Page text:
As a consequence of this perspective, the Czech bourgeoisie took a keen interest in Secretary of State Marshall’s announcement that the United States was prepared to underwrite a large-scale, unified plan for the economic rehabilitation of Europe. It would have an immeasurable effect upon the rebinding of Czechoslovakia’s broken ties with the West. However, Moscow took just as keen an interest in Marshall’s announcement and was just as quick to realize the effects of his plan. Yet Moscow sought first to probe the possibility of utilizing the offer of American aid for its own economic needs by forcing the United States to refrain from any interference in the administration of the funds in Europe. The Czech bourgeois parties utilized this period of maneuver on the part of Russia to press hard for a commitment by the Czechoslovakian government to participate in the Marshall Plan conference called for July in Paris.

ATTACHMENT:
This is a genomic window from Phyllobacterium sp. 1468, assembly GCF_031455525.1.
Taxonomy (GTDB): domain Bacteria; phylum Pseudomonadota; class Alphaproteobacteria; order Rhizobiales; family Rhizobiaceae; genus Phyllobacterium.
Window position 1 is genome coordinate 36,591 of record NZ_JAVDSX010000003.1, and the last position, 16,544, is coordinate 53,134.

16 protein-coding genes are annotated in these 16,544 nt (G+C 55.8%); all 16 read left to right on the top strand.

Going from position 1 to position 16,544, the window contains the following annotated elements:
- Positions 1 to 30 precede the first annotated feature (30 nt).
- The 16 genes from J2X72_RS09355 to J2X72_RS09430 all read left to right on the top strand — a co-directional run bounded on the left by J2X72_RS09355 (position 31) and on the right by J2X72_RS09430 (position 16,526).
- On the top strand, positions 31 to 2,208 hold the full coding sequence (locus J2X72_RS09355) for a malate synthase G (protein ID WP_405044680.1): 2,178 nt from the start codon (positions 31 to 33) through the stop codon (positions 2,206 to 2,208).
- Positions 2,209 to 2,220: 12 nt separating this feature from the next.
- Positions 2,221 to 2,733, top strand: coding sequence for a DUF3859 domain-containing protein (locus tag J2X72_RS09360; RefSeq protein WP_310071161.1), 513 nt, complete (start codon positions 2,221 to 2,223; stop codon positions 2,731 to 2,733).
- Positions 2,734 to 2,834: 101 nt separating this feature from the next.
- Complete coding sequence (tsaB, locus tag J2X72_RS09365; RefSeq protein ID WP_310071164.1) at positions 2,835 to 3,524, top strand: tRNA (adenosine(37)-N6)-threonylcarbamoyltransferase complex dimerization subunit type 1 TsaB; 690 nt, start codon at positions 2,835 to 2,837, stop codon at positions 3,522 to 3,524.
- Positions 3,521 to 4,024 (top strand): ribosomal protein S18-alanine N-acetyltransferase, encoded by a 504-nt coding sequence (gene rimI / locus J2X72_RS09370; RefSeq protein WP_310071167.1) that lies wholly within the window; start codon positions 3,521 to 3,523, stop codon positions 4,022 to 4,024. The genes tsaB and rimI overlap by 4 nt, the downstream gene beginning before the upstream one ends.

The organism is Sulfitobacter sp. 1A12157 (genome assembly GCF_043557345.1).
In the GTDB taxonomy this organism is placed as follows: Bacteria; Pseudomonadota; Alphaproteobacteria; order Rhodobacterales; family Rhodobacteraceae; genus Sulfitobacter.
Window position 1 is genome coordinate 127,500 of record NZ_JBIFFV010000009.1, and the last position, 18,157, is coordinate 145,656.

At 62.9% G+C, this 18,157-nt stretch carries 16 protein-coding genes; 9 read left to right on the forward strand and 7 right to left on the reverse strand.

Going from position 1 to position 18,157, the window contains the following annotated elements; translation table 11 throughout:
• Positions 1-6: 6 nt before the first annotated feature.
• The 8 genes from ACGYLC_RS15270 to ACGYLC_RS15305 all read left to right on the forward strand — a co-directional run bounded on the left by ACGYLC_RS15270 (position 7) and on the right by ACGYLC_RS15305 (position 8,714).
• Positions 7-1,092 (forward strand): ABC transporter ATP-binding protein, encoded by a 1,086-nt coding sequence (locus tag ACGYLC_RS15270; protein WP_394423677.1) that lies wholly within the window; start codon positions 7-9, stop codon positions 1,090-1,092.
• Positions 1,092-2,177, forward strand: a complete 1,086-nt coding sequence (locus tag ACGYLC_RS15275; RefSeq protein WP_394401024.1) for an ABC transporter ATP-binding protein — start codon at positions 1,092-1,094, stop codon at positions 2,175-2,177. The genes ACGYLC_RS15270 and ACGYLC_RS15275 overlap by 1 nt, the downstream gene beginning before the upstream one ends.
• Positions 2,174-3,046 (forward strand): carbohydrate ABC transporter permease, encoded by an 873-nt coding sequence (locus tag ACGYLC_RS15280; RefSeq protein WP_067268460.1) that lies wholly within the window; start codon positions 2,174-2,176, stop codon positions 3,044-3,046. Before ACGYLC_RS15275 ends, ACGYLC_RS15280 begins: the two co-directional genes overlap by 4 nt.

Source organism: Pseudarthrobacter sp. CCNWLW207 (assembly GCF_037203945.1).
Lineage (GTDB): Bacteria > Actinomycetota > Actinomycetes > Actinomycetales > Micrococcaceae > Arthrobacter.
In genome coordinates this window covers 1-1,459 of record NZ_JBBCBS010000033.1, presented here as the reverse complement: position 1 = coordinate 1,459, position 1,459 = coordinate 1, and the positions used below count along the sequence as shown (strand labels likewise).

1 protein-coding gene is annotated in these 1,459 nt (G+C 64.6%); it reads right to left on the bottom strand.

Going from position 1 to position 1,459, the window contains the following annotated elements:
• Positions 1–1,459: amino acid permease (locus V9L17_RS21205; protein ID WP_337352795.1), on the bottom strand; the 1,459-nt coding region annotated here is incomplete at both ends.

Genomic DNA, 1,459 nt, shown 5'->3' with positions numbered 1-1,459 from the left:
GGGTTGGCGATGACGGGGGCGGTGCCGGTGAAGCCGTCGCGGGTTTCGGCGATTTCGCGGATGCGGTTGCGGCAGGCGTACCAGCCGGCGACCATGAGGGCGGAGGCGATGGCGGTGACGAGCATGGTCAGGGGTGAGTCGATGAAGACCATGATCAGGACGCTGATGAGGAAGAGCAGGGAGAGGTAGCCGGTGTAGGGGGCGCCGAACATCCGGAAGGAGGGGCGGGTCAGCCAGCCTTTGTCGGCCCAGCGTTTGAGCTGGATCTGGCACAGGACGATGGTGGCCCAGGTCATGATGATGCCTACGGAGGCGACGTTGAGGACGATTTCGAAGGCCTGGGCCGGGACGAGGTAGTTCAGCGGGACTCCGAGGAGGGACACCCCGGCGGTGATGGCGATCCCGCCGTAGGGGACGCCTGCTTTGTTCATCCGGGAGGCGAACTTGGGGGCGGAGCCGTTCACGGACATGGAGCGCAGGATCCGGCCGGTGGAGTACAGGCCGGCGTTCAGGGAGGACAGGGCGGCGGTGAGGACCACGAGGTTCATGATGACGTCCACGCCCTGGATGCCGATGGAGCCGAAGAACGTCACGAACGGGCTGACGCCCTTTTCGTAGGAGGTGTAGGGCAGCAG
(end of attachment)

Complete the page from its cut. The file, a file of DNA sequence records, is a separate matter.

On June 8, a Czechoslovakian government delegation,including Gottwald and Masaryk, departed for Moscow to discuss Russia’s policy on the Marshall Plan. During the Moscow talks, the Czech press was full of inferences that Czechoslovakia’s participation in the Paris conference was being decided in the Kremlin. When the delegation returned, Gottwald lashed out at those who suggested Russian domination of Czech affairs, saying: “The USSR in no way interferes in Czechoslovakia’s domestic affairs. She is conducting her own affairs in a way which suits Czechoslovakian conditions.” Gullible people were prepared to believe every word of Gottwald’s statement when, on July 7, the Czechoslovakian government announced that it had accepted the invitation of the British government to participate in the Paris conference and designated as its representative the Czech ambassador to France.

What brought about this decision to participate is not known at present. Whether it was the result of a misunderstanding with Moscow or in agreement with Moscow is not clear. Within three days of the announcement to participate,the Czech government made a complete about-face. On July 10, the Prague Radio announced the following: